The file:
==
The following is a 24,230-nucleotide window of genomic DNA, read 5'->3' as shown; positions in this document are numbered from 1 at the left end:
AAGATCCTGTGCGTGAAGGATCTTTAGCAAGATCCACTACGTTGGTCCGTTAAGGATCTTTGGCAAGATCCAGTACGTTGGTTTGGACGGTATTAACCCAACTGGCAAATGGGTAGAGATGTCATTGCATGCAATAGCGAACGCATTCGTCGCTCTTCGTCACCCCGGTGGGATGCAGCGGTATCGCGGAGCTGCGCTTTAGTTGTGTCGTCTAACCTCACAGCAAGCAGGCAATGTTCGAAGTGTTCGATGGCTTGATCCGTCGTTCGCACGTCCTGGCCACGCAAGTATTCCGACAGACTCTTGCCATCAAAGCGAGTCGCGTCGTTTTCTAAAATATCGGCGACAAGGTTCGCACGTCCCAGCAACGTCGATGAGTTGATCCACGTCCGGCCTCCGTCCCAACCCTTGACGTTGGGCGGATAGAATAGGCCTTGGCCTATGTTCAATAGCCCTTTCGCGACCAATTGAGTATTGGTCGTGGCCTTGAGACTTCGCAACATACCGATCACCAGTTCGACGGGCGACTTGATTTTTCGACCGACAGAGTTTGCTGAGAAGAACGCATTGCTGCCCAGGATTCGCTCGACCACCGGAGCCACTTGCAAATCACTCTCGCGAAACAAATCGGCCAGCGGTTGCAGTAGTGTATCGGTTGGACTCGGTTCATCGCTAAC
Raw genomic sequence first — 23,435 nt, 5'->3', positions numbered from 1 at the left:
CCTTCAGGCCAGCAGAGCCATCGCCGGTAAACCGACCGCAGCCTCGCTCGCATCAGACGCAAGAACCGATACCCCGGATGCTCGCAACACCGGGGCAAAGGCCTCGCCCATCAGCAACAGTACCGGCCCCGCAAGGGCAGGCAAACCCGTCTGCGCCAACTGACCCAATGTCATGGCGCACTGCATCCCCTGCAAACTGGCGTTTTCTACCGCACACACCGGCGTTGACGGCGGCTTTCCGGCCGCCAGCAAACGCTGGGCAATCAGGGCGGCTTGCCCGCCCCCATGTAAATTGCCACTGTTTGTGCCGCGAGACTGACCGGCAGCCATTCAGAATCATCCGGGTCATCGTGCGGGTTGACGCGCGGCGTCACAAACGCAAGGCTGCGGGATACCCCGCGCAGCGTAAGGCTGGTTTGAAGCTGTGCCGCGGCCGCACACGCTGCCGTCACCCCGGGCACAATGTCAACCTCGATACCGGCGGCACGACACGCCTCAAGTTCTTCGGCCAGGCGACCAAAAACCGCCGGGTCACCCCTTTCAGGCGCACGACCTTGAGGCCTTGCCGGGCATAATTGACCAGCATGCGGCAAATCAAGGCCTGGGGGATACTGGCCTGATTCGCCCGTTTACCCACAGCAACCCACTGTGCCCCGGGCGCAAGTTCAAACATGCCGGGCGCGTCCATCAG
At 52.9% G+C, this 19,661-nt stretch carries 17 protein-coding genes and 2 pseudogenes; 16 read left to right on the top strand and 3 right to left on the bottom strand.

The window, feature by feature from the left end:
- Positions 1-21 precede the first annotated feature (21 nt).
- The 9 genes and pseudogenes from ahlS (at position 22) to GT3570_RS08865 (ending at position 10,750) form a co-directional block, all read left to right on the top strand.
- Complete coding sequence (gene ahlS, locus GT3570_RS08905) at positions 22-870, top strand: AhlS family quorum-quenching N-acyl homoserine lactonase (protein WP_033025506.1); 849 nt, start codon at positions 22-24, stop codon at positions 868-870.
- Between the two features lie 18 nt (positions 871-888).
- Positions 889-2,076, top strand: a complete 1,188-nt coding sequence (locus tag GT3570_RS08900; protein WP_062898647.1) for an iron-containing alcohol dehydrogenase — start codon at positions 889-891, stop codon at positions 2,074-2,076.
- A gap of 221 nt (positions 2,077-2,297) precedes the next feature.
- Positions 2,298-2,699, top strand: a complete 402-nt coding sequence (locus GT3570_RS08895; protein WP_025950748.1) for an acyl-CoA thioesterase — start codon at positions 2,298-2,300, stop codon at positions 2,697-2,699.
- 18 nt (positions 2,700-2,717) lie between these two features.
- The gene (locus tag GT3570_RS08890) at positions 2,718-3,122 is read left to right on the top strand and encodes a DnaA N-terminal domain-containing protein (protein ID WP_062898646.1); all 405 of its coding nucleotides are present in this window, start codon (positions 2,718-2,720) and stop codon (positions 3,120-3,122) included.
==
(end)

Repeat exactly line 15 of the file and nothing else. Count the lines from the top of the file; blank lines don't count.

- The gene (locus tag GT3570_RS08890) at positions 2,718-3,122 is read left to right on the top strand and encodes a DnaA N-terminal domain-containing protein (protein ID WP_062898646.1); all 405 of its coding nucleotides are present in this window, start codon (positions 2,718-2,720) and stop codon (positions 3,120-3,122) included.